Workstream VIII - Discrimination and epistemic injustice in mental health services
People with mental illness are subject to structural discrimination. This can affect mental health care in different ways.
Epistemic discrimination occurs when people are specifically harmed in their ability to produce and share knowledge, for example, when their testimonies are systematically given less credibility or when they are excluded from processes of knowledge production due to structural constraints. Such cases can also be described in terms of epistemic injustice. In this project area, we will address on a conceptual level the mechanisms by which people with mental illness are epistemically discriminated against and the implications this has for mental health care and research.
In addition, people may have experiences of discrimination in mental health care settings. Experiences of discrimination depend on which other social categories (e.g. gender, class, race/ethnicity, sexuality) are assigned to a person, i.e. whether they are subject to multiple discrimination. Black feminist theorists have developed the theory of intersectionality to analyse complex systems and experiences of discrimination.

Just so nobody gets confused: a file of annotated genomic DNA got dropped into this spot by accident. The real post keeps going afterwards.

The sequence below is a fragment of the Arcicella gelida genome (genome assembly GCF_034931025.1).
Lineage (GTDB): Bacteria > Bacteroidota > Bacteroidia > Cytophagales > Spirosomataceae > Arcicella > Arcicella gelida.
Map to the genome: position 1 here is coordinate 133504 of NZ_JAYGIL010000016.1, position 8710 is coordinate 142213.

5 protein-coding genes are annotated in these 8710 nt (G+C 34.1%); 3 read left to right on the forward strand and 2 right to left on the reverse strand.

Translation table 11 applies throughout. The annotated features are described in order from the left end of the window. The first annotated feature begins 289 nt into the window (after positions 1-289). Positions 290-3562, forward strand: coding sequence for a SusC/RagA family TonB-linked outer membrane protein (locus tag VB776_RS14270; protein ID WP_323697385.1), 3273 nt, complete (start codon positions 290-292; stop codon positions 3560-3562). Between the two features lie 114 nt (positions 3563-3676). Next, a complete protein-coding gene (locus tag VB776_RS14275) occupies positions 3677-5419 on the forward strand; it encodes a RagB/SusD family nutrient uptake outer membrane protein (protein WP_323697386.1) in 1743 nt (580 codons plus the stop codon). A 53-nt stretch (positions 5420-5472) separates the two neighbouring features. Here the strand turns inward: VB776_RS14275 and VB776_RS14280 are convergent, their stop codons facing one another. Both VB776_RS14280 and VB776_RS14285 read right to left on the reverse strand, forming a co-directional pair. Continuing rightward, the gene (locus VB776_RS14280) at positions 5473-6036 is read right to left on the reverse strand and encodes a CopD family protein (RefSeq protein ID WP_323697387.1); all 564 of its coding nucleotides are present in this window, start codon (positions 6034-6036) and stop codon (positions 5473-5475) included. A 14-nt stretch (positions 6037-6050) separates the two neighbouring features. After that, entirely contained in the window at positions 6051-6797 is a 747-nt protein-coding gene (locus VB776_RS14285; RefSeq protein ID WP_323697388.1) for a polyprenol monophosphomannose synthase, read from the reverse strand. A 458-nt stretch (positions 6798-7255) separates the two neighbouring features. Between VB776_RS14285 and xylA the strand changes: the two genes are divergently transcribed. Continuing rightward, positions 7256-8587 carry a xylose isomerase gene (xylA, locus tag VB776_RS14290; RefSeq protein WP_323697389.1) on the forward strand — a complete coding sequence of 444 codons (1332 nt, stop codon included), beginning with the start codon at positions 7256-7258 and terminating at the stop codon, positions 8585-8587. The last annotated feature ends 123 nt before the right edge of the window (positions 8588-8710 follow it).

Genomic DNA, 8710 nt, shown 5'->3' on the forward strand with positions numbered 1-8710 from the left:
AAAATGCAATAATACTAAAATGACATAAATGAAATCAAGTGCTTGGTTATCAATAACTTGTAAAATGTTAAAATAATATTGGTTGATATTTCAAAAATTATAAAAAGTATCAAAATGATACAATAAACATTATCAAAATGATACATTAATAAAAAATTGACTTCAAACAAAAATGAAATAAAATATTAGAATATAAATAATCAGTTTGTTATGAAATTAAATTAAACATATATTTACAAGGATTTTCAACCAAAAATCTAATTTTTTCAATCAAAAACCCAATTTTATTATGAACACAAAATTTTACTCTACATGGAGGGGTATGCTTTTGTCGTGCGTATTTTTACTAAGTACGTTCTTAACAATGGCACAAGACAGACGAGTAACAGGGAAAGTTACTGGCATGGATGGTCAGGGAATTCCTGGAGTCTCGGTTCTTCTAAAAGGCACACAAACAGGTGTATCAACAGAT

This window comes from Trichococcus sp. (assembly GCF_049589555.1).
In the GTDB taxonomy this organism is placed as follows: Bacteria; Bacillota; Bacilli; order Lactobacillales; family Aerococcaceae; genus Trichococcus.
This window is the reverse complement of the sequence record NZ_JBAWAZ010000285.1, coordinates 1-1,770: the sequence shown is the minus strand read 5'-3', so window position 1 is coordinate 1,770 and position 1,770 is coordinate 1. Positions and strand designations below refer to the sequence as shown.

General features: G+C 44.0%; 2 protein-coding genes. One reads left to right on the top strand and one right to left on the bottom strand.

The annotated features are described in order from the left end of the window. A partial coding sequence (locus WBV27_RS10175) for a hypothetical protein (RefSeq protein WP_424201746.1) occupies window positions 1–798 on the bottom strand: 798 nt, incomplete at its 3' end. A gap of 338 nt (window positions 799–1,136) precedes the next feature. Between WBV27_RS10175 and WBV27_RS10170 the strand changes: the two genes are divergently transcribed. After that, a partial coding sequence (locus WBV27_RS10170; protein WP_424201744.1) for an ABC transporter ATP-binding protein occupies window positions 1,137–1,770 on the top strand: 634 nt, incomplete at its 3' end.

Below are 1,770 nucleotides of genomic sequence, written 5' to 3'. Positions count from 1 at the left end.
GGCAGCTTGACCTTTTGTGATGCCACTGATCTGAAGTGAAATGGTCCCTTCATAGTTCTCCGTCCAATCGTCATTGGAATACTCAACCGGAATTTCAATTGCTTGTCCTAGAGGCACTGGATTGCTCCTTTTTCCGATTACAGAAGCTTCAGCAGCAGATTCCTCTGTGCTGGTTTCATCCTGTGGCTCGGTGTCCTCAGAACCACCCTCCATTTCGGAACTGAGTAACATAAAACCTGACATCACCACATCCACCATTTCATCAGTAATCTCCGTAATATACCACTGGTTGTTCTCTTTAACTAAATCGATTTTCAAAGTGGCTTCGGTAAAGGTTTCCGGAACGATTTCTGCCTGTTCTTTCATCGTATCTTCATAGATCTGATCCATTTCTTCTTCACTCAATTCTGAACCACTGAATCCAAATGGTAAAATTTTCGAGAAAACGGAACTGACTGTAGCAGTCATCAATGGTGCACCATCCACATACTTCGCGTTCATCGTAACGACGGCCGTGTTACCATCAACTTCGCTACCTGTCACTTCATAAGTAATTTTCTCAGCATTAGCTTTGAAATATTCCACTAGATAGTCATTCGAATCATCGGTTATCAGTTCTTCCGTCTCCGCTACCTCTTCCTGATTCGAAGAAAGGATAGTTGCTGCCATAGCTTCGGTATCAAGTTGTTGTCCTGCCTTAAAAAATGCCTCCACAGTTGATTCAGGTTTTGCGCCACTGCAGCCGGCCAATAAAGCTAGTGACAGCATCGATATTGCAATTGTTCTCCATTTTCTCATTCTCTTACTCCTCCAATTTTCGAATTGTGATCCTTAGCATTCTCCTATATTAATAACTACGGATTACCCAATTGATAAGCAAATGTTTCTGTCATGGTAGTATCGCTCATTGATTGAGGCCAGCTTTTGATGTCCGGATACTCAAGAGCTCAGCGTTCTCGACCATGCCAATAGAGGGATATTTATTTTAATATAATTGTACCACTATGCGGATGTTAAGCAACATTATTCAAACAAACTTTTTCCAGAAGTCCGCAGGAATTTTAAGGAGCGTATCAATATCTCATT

In this project area, we cooperate with the project "INTERSECT -Heteronormativism, Racism, Classism, Ableism and Serious Mental Illness. An intersectional analysis of unequal treatment and discrimination in mental health care", which is being carried out at the LWL Clinic for Psychiatry, Psychotherapy and Preventive Medicine at the Ruhr University Bochum. The aim of the project is to use the concept of intersectionality for ethical considerations in mental health care and to gather the lived experience of discrimination within mental health care within an intersectional framework. Further information can be found at https://psychiatrie.lwl-uk-bochum.de/forschung-und-lehre/forschung/forschungsbereiche/ethik-in-der-psychiatrie.